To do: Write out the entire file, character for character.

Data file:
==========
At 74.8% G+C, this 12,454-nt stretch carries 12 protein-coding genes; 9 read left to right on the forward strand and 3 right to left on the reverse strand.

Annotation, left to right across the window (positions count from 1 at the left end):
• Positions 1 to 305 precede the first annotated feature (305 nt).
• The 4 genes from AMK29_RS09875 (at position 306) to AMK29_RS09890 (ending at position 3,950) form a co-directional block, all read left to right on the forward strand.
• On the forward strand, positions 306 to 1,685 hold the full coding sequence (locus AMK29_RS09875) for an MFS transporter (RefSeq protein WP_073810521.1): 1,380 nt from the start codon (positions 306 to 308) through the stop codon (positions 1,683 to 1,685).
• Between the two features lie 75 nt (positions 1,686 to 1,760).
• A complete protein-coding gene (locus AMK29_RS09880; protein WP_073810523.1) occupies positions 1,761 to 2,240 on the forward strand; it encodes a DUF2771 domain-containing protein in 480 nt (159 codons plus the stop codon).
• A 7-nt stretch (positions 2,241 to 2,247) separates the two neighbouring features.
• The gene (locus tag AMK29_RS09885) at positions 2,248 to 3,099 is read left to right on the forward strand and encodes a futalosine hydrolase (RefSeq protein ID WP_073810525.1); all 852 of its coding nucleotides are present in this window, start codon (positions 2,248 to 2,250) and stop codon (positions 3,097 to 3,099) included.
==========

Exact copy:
At 74.8% G+C, this 12,454-nt stretch carries 12 protein-coding genes; 9 read left to right on the forward strand and 3 right to left on the reverse strand.

Annotation, left to right across the window (positions count from 1 at the left end):
• Positions 1 to 305 precede the first annotated feature (305 nt).
• The 4 genes from AMK29_RS09875 (at position 306) to AMK29_RS09890 (ending at position 3,950) form a co-directional block, all read left to right on the forward strand.
• On the forward strand, positions 306 to 1,685 hold the full coding sequence (locus AMK29_RS09875) for an MFS transporter (RefSeq protein WP_073810521.1): 1,380 nt from the start codon (positions 306 to 308) through the stop codon (positions 1,683 to 1,685).
• Between the two features lie 75 nt (positions 1,686 to 1,760).
• A complete protein-coding gene (locus AMK29_RS09880; protein WP_073810523.1) occupies positions 1,761 to 2,240 on the forward strand; it encodes a DUF2771 domain-containing protein in 480 nt (159 codons plus the stop codon).
• A 7-nt stretch (positions 2,241 to 2,247) separates the two neighbouring features.
• The gene (locus tag AMK29_RS09885) at positions 2,248 to 3,099 is read left to right on the forward strand and encodes a futalosine hydrolase (RefSeq protein ID WP_073810525.1); all 852 of its coding nucleotides are present in this window, start codon (positions 2,248 to 2,250) and stop codon (positions 3,097 to 3,099) included.